There’s nothing that says old and white better than a square dance! Okay, maybe there’s a few other activities, cross country skiing, tennis, golf, baroque music, Alaskan politics, The KKK which are whiter or older but not by much. It still doesn’t stop me from loving a good square dance.
The best square dance I’ve ever been to was on a frigid First Night in Boston, MA where my sister Beth and I, being shut out of some of the smaller art venues ventured out to the Prudential Center where we found somewhere over a thousand other souls, amidst several 10 foot piles of winter coats, sweating in squares and circles. There was a magnificent diversity in terms of ethnicity, age and people needing assistive movement devices. I was screaming with joy and crying with laughter at the inability of my mind and body to process the fairly simple calls. I did not become hooked on square dancing that night but I did begin to appreciate my attraction to being part of a great body of energy, connected in the enjoyment of the attempt to work together despite our differences. This is the kind of energy I would like to carry throughout my life.
I went to a square dance the other night. It was rather modest but there was a sense of the same fumbling willingness to be part of a group activity in which one is sure to fail. Making mistakes is vital to square dancing and most everything else. It’s very visible when you abandon your partner or step out as a man when you’re designated to be a woman (hooray for Chaz.) We were given neckties by the caller in order to help keep us “straight.”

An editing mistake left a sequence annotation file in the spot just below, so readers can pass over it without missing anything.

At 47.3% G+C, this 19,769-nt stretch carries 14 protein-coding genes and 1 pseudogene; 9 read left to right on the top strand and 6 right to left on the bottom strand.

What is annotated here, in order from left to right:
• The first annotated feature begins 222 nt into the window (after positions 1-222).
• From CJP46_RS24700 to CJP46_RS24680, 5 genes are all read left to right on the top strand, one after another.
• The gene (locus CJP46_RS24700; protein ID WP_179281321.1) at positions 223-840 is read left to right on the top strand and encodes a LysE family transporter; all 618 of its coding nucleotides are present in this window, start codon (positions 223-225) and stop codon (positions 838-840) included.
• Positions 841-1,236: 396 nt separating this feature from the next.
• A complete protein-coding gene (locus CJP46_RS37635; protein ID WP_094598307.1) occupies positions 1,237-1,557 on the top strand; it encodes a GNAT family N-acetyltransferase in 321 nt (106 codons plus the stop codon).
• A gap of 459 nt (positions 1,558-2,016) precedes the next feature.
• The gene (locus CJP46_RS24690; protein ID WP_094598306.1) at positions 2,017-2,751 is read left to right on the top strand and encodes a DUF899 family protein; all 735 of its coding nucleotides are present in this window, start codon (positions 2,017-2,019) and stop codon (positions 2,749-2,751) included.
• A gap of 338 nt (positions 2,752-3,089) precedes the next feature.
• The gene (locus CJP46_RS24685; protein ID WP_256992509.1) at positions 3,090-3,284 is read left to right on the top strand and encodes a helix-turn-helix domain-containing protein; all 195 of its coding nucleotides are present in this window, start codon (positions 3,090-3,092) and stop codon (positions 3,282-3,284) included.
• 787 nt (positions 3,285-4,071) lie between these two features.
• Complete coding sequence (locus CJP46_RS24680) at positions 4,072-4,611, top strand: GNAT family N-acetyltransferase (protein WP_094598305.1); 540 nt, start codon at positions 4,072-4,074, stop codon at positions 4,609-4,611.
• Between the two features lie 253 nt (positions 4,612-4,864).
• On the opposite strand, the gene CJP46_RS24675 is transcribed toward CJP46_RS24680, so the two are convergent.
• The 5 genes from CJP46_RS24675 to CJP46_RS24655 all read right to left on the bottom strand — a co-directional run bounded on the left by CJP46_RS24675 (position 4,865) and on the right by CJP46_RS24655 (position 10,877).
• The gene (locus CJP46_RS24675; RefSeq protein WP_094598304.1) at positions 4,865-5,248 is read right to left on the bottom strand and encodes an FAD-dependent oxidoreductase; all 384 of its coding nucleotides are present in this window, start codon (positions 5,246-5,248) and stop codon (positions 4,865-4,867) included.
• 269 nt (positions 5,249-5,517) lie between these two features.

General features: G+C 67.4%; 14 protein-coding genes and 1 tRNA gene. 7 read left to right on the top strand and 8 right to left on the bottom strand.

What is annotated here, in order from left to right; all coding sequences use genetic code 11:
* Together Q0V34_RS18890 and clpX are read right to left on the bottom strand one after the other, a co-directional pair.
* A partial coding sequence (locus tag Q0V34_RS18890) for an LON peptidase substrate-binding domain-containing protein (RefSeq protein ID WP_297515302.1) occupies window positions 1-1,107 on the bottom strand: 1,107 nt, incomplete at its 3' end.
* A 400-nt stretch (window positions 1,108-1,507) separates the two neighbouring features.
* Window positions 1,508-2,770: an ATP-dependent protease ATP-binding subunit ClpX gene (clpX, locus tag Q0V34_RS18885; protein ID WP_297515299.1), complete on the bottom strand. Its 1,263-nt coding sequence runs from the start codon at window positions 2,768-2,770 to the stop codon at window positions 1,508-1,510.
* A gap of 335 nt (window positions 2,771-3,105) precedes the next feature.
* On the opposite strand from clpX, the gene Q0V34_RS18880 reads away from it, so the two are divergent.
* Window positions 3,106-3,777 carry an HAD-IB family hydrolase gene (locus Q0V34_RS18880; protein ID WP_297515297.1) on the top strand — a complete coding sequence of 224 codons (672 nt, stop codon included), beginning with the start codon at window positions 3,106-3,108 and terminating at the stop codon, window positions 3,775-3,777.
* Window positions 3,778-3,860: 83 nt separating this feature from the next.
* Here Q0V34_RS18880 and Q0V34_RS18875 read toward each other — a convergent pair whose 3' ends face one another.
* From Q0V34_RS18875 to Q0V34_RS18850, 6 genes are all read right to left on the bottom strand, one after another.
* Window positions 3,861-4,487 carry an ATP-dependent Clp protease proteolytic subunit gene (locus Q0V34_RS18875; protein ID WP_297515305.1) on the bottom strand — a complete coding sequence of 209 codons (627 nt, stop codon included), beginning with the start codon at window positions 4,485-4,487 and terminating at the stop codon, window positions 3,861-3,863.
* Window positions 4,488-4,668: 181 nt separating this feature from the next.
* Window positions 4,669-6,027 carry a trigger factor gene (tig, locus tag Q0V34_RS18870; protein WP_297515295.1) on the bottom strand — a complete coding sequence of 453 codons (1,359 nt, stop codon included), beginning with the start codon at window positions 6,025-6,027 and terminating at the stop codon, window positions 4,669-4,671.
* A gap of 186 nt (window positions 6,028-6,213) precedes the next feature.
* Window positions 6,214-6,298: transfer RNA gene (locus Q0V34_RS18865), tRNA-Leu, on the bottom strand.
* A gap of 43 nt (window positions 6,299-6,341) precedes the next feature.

The caller takes a role not unlike a master group facilitator, giving clear directions, modeling, allowing for practice then letting all hell break loose. Without the calling I am lost. I’m not one of those body memory people although I have gotten a bit better at recognizing how to work in my 2 second delay in processing. I dig that everyone not only gets to dance but is needed to make the dance happen and that you can come alone and get paired up with anyone.
I’ve had some dance background in musical theatre but that just brought me up to a low normal in terms of bodily functions. I have been likened to a praying mantis at many points in my life and this is evident in my dancing style, a bit angular with a aura of possible danger. This is apparently okay in square dancing. How refreshing. I remember going to a club here in Anchorage and being challenged to a fight by a tiny inebriated woman who was offended by my aura. I felt rather proud of being challenged because of course as an actor and terminally lonely person that meant at least someone had noticed me.
I will be attending another square dance in a couple of weeks, my attempt to treat depression with physical exercise, proximity to people and focus on anything outside myself. Perhaps that’s why fall in New England was square dance time. The celebration of harvest, the need to work together, the shorter, suicidal days, make for a perfect get together. I remember going to a square dance at college, a fun alternative to the demanding disco moves popular in that era. I couldn’t believe that so many people showed up, (you got in free if you wore overalls). But I know now that no matter how goofy it looks, it’s the square dancing spirit that counts, the trip over a hay bale then the rush back for the right hand star resiliency that makes life more fun.